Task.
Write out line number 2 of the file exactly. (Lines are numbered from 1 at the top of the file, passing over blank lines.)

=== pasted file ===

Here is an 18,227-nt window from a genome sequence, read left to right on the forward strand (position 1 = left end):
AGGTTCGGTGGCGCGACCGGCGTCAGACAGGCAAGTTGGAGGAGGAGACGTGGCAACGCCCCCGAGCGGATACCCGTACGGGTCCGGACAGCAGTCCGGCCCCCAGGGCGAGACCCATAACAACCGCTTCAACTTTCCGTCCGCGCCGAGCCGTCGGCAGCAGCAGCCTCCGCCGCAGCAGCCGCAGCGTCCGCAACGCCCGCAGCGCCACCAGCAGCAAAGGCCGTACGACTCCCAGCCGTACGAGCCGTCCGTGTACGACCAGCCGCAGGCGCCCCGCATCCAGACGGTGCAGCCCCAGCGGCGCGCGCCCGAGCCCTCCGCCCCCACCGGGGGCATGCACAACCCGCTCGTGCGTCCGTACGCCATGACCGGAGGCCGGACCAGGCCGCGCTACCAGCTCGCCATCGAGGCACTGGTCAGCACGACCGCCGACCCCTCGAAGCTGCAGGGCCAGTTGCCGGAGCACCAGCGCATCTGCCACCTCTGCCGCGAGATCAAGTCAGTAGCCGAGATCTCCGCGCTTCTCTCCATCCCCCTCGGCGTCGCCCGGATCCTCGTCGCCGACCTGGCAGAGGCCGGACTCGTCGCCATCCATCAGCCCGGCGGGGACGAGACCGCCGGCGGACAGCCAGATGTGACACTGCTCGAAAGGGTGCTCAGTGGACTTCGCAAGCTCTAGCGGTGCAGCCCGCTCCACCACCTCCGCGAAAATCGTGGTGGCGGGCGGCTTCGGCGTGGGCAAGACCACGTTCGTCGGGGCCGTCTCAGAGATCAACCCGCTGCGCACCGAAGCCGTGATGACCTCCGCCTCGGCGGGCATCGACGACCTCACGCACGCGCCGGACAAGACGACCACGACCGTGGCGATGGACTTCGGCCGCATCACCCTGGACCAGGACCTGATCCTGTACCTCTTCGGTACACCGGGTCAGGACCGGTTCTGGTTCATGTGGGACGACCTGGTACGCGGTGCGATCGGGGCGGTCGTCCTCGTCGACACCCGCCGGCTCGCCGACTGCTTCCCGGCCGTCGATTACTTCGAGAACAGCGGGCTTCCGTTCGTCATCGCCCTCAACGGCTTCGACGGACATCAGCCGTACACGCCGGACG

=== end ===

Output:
AGGTTCGGTGGCGCGACCGGCGTCAGACAGGCAAGTTGGAGGAGGAGACGTGGCAACGCCCCCGAGCGGATACCCGTACGGGTCCGGACAGCAGTCCGGCCCCCAGGGCGAGACCCATAACAACCGCTTCAACTTTCCGTCCGCGCCGAGCCGTCGGCAGCAGCAGCCTCCGCCGCAGCAGCCGCAGCGTCCGCAACGCCCGCAGCGCCACCAGCAGCAAAGGCCGTACGACTCCCAGCCGTACGAGCCGTCCGTGTACGACCAGCCGCAGGCGCCCCGCATCCAGACGGTGCAGCCCCAGCGGCGCGCGCCCGAGCCCTCCGCCCCCACCGGGGGCATGCACAACCCGCTCGTGCGTCCGTACGCCATGACCGGAGGCCGGACCAGGCCGCGCTACCAGCTCGCCATCGAGGCACTGGTCAGCACGACCGCCGACCCCTCGAAGCTGCAGGGCCAGTTGCCGGAGCACCAGCGCATCTGCCACCTCTGCCGCGAGATCAAGTCAGTAGCCGAGATCTCCGCGCTTCTCTCCATCCCCCTCGGCGTCGCCCGGATCCTCGTCGCCGACCTGGCAGAGGCCGGACTCGTCGCCATCCATCAGCCCGGCGGGGACGAGACCGCCGGCGGACAGCCAGATGTGACACTGCTCGAAAGGGTGCTCAGTGGACTTCGCAAGCTCTAGCGGTGCAGCCCGCTCCACCACCTCCGCGAAAATCGTGGTGGCGGGCGGCTTCGGCGTGGGCAAGACCACGTTCGTCGGGGCCGTCTCAGAGATCAACCCGCTGCGCACCGAAGCCGTGATGACCTCCGCCTCGGCGGGCATCGACGACCTCACGCACGCGCCGGACAAGACGACCACGACCGTGGCGATGGACTTCGGCCGCATCACCCTGGACCAGGACCTGATCCTGTACCTCTTCGGTACACCGGGTCAGGACCGGTTCTGGTTCATGTGGGACGACCTGGTACGCGGTGCGATCGGGGCGGTCGTCCTCGTCGACACCCGCCGGCTCGCCGACTGCTTCCCGGCCGTCGATTACTTCGAGAACAGCGGGCTTCCGTTCGTCATCGCCCTCAACGGCTTCGACGGACATCAGCCGTACACGCCGGACG